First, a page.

This week, we present the alter-ego of the Yocto-4-20mA-Rx, that is the Yocto-4-20mA-Tx. This small module enables you to control industrial actuators, as long as they have a 4-20mA input. Let's have a closer look, shall we?
The Yocto-4-20mA-Tx is thus a 4-20mA signal generator. Mostly unknown to the general public, this type of signal transmits information by varying the current on a wire called "current loop". This technique is widely used in the industrial world because, in the opposite to varying the tension, it allows you to send a signal on very long distances without the latter undergoing any great alterations.
The brand new Yocto-4-20mA-Tx
Insulation and power supply
The Yocto-4-20mA-Tx is an insulated module: the USB part is electrically insulated from the 4-20mA part driving the current loop. Like most 4-20mA sensors, the insulated part takes its power supply directly in the current loop. Therefore, the current loop must be powered with a voltage in the 12V to 24V range: the Yocto-4-20mA-Tx needs at least 12V to work properly.
The Yocto-4-20mA-Tx provides a few features that could prove interesting in the long run:
- It is able to detect when the loop is powered, it can also signal if this power supply is too low, that is under 12V.
- You can pre-program a startup signal value.
- It can automatically perform transitions between two signal values.
You can simply insert the Yocto-4-20mA-Tx between a 12V to 24V power supply and the 4-20mA input of the appliance you want to drive. Some devices even have a 24V output designed to power the loop.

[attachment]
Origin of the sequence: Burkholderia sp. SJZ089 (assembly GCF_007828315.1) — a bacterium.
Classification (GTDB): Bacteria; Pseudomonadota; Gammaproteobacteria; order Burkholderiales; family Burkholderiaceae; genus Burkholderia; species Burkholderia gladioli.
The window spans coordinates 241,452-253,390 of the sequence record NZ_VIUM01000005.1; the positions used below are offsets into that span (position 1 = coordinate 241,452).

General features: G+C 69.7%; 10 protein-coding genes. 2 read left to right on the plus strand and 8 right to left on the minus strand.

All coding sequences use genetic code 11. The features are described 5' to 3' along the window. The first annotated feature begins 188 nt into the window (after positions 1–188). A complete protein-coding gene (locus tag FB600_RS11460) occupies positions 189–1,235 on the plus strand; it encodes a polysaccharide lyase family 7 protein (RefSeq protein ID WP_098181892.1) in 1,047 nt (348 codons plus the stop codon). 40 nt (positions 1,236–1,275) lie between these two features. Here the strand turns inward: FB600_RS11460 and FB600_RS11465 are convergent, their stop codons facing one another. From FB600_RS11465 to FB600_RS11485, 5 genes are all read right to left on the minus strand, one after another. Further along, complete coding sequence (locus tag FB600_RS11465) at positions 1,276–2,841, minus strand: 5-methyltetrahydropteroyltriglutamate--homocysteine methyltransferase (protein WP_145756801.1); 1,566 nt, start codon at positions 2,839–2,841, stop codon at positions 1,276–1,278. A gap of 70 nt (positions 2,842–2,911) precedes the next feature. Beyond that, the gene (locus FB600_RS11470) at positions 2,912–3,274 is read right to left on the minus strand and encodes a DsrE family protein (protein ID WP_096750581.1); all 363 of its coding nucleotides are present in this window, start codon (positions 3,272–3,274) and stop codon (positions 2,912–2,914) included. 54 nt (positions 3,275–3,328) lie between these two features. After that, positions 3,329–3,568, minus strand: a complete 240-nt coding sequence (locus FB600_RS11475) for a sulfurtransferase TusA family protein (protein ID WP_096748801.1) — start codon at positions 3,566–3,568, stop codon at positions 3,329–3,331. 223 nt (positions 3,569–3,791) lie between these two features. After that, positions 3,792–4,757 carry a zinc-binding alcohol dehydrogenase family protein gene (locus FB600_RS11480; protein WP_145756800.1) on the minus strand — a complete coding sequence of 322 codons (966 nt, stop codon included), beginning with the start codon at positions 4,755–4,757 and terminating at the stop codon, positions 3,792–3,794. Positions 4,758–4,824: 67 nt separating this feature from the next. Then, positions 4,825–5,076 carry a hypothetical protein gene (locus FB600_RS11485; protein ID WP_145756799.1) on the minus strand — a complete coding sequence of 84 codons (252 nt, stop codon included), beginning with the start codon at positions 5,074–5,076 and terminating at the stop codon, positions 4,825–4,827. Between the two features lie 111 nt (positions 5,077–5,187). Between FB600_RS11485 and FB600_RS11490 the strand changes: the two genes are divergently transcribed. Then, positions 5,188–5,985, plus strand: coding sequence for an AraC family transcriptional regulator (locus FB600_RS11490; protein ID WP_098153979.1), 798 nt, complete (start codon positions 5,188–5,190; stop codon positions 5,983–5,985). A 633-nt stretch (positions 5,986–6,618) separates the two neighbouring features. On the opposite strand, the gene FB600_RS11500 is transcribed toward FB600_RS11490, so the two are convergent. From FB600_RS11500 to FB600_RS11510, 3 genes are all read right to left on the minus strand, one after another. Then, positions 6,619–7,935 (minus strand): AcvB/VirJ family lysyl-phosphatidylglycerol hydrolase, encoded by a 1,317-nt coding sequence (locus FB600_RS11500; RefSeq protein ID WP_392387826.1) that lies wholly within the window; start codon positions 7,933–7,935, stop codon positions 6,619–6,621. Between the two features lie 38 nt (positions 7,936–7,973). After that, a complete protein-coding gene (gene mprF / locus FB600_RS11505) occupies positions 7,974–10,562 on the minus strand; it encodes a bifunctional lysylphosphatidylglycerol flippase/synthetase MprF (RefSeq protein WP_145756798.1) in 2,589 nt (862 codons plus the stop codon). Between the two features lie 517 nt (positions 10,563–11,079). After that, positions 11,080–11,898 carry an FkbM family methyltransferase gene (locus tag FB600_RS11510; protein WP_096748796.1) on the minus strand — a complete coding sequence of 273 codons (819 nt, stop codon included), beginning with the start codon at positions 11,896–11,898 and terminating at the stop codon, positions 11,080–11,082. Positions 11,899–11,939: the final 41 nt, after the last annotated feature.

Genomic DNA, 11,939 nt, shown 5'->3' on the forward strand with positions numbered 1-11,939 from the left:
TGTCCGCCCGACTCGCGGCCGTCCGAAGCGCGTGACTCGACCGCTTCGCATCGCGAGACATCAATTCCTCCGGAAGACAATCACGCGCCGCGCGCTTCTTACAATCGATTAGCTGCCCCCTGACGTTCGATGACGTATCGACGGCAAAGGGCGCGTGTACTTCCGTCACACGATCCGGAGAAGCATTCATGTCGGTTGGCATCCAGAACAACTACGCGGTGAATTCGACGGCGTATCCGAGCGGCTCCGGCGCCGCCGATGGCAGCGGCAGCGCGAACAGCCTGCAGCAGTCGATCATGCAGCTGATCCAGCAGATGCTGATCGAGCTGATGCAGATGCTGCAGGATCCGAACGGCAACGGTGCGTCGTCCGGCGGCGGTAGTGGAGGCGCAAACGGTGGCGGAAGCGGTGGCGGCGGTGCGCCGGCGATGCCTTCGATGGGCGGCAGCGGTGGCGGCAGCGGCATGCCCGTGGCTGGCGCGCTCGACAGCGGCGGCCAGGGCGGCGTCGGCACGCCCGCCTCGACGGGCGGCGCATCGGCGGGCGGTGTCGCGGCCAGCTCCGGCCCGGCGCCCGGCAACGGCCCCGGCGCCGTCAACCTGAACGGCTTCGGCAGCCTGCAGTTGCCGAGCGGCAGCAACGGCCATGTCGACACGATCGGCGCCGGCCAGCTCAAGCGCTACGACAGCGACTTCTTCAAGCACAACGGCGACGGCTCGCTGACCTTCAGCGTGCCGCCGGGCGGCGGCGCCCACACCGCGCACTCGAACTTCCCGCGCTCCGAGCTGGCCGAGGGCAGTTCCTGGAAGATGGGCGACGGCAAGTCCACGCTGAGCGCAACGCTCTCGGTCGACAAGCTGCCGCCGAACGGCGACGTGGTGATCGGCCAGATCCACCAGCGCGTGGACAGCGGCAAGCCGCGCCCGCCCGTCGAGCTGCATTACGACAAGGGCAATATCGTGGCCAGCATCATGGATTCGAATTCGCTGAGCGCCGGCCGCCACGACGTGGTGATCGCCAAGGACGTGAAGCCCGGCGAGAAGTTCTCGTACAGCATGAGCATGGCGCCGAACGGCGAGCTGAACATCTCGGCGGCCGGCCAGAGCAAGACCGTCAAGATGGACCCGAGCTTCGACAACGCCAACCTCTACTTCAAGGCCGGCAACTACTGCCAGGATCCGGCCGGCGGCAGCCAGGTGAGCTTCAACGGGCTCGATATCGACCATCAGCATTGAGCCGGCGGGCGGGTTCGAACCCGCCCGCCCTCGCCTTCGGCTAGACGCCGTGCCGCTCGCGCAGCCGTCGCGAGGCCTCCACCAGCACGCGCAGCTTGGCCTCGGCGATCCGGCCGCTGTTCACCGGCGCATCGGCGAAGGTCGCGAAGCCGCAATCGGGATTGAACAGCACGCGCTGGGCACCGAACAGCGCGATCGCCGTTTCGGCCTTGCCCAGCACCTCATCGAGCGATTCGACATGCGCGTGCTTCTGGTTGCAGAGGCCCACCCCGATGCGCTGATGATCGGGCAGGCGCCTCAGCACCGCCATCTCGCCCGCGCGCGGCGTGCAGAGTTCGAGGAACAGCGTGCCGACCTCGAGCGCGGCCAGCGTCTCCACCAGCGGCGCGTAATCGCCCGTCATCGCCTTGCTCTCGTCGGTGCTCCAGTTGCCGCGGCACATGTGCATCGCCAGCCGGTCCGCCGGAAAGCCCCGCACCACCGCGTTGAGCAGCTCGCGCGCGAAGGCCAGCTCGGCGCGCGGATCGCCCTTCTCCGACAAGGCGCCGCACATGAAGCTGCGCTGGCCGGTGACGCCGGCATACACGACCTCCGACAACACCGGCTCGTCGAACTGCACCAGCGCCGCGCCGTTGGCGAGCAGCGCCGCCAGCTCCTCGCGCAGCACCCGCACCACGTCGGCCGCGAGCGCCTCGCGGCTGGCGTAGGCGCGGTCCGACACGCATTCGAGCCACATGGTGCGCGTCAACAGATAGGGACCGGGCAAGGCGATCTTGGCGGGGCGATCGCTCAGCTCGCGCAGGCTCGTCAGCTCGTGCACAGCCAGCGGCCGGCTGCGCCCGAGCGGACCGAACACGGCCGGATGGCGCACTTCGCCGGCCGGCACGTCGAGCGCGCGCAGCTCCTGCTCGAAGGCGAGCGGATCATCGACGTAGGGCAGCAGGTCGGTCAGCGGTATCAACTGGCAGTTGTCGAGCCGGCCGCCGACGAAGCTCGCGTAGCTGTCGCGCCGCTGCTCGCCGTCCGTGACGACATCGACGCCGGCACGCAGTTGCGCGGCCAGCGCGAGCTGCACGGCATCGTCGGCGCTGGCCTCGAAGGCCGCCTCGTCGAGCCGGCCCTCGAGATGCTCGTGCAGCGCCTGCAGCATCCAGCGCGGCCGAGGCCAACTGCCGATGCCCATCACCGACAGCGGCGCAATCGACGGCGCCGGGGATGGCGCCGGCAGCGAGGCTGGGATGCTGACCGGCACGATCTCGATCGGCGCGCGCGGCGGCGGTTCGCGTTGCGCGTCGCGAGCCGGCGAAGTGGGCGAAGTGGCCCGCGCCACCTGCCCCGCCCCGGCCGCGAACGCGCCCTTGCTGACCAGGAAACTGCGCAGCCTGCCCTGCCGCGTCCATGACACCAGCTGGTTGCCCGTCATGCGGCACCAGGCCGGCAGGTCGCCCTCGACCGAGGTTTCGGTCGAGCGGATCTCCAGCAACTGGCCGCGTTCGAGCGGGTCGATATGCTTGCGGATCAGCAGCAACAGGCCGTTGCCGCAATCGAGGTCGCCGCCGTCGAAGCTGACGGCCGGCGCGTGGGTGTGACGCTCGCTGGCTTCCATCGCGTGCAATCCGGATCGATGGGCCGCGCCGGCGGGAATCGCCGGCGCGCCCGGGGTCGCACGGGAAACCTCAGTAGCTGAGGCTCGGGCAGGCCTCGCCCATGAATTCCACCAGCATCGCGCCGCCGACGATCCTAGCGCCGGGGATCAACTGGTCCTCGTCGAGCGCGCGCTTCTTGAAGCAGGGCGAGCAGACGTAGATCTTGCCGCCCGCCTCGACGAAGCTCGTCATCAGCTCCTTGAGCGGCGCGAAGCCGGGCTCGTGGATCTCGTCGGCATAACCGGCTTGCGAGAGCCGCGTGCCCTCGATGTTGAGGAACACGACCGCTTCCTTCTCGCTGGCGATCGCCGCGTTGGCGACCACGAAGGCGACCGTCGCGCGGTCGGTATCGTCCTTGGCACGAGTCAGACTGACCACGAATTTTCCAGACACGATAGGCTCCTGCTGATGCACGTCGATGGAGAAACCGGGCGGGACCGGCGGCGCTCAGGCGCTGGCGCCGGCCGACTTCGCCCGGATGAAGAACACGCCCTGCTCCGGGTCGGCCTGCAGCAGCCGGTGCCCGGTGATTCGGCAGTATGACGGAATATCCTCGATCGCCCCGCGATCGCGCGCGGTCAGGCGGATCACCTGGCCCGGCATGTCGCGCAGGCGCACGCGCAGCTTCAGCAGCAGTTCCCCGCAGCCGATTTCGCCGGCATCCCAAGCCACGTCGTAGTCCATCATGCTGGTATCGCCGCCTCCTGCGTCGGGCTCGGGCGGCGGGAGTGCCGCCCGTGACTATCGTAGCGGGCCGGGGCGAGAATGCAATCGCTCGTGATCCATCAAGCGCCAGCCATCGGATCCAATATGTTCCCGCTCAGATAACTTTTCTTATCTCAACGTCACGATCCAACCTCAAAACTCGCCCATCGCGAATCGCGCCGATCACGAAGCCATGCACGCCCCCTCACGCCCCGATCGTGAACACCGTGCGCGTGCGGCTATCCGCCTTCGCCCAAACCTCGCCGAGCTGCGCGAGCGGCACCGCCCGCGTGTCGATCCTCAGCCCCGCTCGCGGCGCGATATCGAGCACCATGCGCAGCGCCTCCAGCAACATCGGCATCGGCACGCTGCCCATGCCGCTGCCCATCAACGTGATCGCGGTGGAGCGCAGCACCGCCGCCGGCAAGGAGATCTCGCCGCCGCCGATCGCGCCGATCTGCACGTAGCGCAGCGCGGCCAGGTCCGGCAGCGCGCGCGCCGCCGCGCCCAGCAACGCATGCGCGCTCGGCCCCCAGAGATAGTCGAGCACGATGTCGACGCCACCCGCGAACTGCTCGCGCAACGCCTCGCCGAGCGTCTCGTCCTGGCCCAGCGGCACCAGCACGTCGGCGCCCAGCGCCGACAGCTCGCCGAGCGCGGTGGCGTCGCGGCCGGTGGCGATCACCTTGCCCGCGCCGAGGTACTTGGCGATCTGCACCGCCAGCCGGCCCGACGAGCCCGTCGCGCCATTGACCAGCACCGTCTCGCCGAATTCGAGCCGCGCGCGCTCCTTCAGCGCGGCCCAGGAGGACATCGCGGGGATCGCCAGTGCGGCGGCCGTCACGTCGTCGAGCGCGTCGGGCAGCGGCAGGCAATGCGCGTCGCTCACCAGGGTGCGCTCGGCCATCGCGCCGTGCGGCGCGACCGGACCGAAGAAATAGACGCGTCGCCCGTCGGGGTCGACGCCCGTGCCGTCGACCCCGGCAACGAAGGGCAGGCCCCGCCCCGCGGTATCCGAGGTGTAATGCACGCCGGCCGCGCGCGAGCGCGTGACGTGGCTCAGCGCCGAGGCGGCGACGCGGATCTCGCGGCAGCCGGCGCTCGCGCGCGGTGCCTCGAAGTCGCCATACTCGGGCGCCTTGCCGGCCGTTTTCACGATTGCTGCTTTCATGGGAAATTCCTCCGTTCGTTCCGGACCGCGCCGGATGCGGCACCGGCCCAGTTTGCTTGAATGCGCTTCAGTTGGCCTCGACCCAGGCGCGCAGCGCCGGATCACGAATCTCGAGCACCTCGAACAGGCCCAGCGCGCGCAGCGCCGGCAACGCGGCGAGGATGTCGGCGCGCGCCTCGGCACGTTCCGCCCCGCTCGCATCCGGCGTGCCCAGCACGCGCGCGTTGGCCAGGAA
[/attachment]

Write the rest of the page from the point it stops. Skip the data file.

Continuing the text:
Wiring depends on the loop power supply configuration.
As a conclusion, we prepared a small demo with a Yocto-4-20mA-Tx used to drive a proportional valve. Proportional valves are a very classic example of a device driven by a 4-20mA signal. We selected a cheap and fairly widespread 24V valve, but it has the disadvantage of being very slow. However, it consumes very little: less than 60 mA while working.
A 4-20mA driven proportional valve, made of the valve and its actuator.
Furthermore, we noticed that it has a 24V output to power a signal generator. However, this output doesn't seem to be powerful enough for a 4-20mA signal. A soon as we try to go above 7mA, the voltage drops below 12V. So we used the 24V power supply to power the loop directly. Nothing too damaging in the end, this doesn't even increase the total number of cables for wiring.
On this valve, the 24V output is not powerful enough, so we fell back on the 24V power supply
Here is a short video of the working system. It might be a bit slow for recreating the Bellagio fountains in your backyard. On the other hand, coupled with a flowmeter, you can certainly build a particularly smart watering system.